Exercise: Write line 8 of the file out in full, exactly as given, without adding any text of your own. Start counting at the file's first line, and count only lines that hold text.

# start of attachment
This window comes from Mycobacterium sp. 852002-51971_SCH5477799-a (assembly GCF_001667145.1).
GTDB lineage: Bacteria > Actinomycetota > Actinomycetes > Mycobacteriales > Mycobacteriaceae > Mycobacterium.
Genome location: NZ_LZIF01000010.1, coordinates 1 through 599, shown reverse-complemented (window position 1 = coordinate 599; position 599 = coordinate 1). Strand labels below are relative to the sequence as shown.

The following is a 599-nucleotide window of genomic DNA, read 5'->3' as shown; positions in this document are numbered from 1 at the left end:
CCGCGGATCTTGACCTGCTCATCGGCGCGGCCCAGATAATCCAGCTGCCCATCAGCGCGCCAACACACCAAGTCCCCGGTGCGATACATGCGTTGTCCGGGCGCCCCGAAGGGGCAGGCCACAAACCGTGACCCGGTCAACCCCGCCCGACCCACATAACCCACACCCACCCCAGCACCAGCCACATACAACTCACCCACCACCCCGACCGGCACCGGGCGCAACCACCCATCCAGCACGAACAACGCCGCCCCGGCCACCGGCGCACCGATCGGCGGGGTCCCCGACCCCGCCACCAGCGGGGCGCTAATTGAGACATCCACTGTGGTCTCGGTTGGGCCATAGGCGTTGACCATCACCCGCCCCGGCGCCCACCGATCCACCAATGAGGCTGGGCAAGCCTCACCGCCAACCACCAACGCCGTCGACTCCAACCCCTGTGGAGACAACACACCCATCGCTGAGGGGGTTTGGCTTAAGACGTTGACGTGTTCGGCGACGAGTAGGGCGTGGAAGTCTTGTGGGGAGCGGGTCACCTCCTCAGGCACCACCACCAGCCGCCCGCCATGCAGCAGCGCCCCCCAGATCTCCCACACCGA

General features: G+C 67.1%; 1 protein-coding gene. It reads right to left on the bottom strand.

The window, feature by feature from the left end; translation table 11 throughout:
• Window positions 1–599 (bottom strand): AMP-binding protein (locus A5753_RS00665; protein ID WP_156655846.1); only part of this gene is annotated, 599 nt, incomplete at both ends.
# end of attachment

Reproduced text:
• Window positions 1–599 (bottom strand): AMP-binding protein (locus A5753_RS00665; protein ID WP_156655846.1); only part of this gene is annotated, 599 nt, incomplete at both ends.